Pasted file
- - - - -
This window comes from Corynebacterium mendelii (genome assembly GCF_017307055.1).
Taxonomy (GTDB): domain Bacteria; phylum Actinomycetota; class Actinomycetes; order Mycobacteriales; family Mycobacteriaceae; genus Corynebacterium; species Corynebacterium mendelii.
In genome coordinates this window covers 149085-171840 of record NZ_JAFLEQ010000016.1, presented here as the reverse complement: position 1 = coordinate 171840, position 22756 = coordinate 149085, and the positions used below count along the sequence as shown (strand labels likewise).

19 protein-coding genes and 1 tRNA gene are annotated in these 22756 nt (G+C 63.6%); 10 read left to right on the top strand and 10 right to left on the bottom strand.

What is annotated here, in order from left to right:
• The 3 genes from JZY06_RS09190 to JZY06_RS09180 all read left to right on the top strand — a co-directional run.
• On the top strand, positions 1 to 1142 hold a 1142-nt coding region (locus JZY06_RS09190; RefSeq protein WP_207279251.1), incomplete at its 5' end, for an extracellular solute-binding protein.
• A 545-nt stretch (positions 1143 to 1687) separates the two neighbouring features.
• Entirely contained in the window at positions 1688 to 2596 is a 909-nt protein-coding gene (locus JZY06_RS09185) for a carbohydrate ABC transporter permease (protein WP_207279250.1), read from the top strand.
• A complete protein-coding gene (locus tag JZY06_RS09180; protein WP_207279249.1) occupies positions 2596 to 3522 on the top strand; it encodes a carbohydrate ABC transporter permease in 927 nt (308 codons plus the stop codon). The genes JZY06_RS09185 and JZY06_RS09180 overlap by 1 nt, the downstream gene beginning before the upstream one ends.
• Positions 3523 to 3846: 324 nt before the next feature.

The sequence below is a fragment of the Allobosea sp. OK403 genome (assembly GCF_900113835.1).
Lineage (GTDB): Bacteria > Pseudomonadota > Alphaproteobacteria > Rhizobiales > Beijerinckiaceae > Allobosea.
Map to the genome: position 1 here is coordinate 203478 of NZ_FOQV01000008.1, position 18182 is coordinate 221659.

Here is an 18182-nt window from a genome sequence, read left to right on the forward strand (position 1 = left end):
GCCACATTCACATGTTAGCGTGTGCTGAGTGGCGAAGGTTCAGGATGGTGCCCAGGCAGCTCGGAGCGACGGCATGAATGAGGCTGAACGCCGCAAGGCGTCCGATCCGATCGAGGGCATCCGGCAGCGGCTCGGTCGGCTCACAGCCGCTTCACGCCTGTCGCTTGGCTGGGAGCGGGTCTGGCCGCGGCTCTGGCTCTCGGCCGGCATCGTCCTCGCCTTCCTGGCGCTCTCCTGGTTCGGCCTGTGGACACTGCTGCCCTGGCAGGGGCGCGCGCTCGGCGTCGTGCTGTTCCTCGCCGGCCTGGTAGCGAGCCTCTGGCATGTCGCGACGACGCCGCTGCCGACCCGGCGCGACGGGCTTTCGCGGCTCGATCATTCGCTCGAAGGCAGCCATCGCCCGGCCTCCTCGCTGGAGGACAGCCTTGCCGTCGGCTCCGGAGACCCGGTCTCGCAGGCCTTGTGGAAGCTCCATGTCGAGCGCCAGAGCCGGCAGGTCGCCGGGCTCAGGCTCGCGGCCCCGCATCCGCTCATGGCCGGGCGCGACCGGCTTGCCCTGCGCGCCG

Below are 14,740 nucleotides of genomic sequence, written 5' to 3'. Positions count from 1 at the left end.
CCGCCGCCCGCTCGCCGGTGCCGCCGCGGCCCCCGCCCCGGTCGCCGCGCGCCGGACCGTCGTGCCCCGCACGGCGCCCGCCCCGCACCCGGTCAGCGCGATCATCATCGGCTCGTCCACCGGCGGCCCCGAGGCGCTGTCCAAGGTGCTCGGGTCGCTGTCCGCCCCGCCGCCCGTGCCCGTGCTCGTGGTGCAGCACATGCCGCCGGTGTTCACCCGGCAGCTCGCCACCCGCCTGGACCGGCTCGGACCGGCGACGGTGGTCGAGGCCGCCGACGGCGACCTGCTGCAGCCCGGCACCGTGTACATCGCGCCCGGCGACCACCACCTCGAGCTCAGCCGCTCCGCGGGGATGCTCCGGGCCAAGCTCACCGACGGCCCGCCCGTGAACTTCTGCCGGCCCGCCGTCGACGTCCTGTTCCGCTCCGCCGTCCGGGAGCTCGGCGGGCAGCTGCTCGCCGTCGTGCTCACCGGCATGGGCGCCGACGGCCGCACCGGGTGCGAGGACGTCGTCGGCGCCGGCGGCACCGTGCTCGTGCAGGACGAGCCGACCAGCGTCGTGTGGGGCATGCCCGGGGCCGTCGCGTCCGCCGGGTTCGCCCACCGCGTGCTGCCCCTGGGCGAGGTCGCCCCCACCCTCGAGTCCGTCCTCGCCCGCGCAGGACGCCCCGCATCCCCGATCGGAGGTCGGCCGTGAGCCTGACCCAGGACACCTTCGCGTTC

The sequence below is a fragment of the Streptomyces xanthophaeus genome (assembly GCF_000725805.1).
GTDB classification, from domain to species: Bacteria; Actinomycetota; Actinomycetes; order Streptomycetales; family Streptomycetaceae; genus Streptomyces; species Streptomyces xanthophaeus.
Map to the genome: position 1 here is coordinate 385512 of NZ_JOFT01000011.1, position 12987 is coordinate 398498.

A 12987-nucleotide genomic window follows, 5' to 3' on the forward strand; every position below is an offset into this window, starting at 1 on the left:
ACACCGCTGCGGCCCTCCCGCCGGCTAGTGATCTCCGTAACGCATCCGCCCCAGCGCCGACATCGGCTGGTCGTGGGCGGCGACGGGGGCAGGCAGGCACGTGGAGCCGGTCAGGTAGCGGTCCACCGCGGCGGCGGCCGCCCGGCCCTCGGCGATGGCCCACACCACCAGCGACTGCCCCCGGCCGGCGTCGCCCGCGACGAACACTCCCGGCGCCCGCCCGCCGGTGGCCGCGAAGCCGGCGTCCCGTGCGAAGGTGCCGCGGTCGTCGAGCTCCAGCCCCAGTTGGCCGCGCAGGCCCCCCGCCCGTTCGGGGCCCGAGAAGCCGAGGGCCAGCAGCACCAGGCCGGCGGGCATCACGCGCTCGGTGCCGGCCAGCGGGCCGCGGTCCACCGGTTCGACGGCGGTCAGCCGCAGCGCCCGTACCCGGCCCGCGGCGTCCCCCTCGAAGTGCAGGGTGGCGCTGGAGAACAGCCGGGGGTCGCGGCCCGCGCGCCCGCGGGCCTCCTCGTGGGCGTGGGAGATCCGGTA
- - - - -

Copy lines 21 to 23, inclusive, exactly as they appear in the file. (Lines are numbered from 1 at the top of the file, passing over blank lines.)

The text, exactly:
Map to the genome: position 1 here is coordinate 385512 of NZ_JOFT01000011.1, position 12987 is coordinate 398498.

A 12987-nucleotide genomic window follows, 5' to 3' on the forward strand; every position below is an offset into this window, starting at 1 on the left:
ACACCGCTGCGGCCCTCCCGCCGGCTAGTGATCTCCGTAACGCATCCGCCCCAGCGCCGACATCGGCTGGTCGTGGGCGGCGACGGGGGCAGGCAGGCACGTGGAGCCGGTCAGGTAGCGGTCCACCGCGGCGGCGGCCGCCCGGCCCTCGGCGATGGCCCACACCACCAGCGACTGCCCCCGGCCGGCGTCGCCCGCGACGAACACTCCCGGCGCCCGCCCGCCGGTGGCCGCGAAGCCGGCGTCCCGTGCGAAGGTGCCGCGGTCGTCGAGCTCCAGCCCCAGTTGGCCGCGCAGGCCCCCCGCCCGTTCGGGGCCCGAGAAGCCGAGGGCCAGCAGCACCAGGCCGGCGGGCATCACGCGCTCGGTGCCGGCCAGCGGGCCGCGGTCCACCGGTTCGACGGCGGTCAGCCGCAGCGCCCGTACCCGGCCCGCGGCGTCCCCCTCGAAGTGCAGGGTGGCGCTGGAGAACAGCCGGGGGTCGCGGCCCGCGCGCCCGCGGGCCTCCTCGTGGGCGTGGGAGATCCGGTA